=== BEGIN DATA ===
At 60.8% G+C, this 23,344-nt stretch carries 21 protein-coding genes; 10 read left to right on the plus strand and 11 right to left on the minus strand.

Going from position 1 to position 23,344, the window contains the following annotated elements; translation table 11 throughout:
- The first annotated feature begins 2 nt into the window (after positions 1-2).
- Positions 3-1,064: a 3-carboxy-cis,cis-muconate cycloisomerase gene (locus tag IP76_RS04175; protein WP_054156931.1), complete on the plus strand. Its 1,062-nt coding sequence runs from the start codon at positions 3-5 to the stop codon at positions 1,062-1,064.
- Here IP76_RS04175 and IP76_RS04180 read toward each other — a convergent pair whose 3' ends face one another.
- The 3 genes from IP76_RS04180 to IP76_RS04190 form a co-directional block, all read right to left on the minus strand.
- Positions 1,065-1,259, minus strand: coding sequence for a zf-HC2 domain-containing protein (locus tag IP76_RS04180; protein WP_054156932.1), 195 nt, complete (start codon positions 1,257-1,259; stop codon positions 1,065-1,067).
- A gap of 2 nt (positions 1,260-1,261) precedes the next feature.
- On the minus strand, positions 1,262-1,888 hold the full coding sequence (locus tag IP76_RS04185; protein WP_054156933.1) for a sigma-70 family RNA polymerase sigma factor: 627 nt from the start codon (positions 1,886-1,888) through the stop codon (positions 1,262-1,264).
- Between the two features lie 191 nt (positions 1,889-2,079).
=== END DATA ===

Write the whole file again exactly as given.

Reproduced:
At 60.8% G+C, this 23,344-nt stretch carries 21 protein-coding genes; 10 read left to right on the plus strand and 11 right to left on the minus strand.

Going from position 1 to position 23,344, the window contains the following annotated elements; translation table 11 throughout:
- The first annotated feature begins 2 nt into the window (after positions 1-2).
- Positions 3-1,064: a 3-carboxy-cis,cis-muconate cycloisomerase gene (locus tag IP76_RS04175; protein WP_054156931.1), complete on the plus strand. Its 1,062-nt coding sequence runs from the start codon at positions 3-5 to the stop codon at positions 1,062-1,064.
- Here IP76_RS04175 and IP76_RS04180 read toward each other — a convergent pair whose 3' ends face one another.
- The 3 genes from IP76_RS04180 to IP76_RS04190 form a co-directional block, all read right to left on the minus strand.
- Positions 1,065-1,259, minus strand: coding sequence for a zf-HC2 domain-containing protein (locus tag IP76_RS04180; protein WP_054156932.1), 195 nt, complete (start codon positions 1,257-1,259; stop codon positions 1,065-1,067).
- A gap of 2 nt (positions 1,260-1,261) precedes the next feature.
- On the minus strand, positions 1,262-1,888 hold the full coding sequence (locus tag IP76_RS04185; protein WP_054156933.1) for a sigma-70 family RNA polymerase sigma factor: 627 nt from the start codon (positions 1,886-1,888) through the stop codon (positions 1,262-1,264).
- Between the two features lie 191 nt (positions 1,889-2,079).